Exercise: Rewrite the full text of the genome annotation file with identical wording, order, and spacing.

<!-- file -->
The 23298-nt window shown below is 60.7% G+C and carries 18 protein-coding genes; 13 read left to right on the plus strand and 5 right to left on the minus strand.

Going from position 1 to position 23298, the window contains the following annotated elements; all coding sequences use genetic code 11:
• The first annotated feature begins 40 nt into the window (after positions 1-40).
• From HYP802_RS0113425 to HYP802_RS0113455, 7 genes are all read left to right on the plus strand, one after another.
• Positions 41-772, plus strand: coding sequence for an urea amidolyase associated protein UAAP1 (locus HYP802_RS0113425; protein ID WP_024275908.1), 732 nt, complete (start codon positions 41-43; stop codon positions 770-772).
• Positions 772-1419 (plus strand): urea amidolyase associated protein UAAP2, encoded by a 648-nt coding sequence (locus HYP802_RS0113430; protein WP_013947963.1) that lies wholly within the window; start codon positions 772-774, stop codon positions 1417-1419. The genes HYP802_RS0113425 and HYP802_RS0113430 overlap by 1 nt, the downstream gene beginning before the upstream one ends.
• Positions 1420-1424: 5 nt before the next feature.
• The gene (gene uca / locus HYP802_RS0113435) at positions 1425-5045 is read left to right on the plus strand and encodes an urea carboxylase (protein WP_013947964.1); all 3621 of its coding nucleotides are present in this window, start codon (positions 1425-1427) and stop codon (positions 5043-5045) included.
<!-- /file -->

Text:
The 23298-nt window shown below is 60.7% G+C and carries 18 protein-coding genes; 13 read left to right on the plus strand and 5 right to left on the minus strand.

Going from position 1 to position 23298, the window contains the following annotated elements; all coding sequences use genetic code 11:
• The first annotated feature begins 40 nt into the window (after positions 1-40).
• From HYP802_RS0113425 to HYP802_RS0113455, 7 genes are all read left to right on the plus strand, one after another.
• Positions 41-772, plus strand: coding sequence for an urea amidolyase associated protein UAAP1 (locus HYP802_RS0113425; protein ID WP_024275908.1), 732 nt, complete (start codon positions 41-43; stop codon positions 770-772).
• Positions 772-1419 (plus strand): urea amidolyase associated protein UAAP2, encoded by a 648-nt coding sequence (locus HYP802_RS0113430; protein WP_013947963.1) that lies wholly within the window; start codon positions 772-774, stop codon positions 1417-1419. The genes HYP802_RS0113425 and HYP802_RS0113430 overlap by 1 nt, the downstream gene beginning before the upstream one ends.
• Positions 1420-1424: 5 nt before the next feature.
• The gene (gene uca / locus HYP802_RS0113435) at positions 1425-5045 is read left to right on the plus strand and encodes an urea carboxylase (protein WP_013947964.1); all 3621 of its coding nucleotides are present in this window, start codon (positions 1425-1427) and stop codon (positions 5043-5045) included.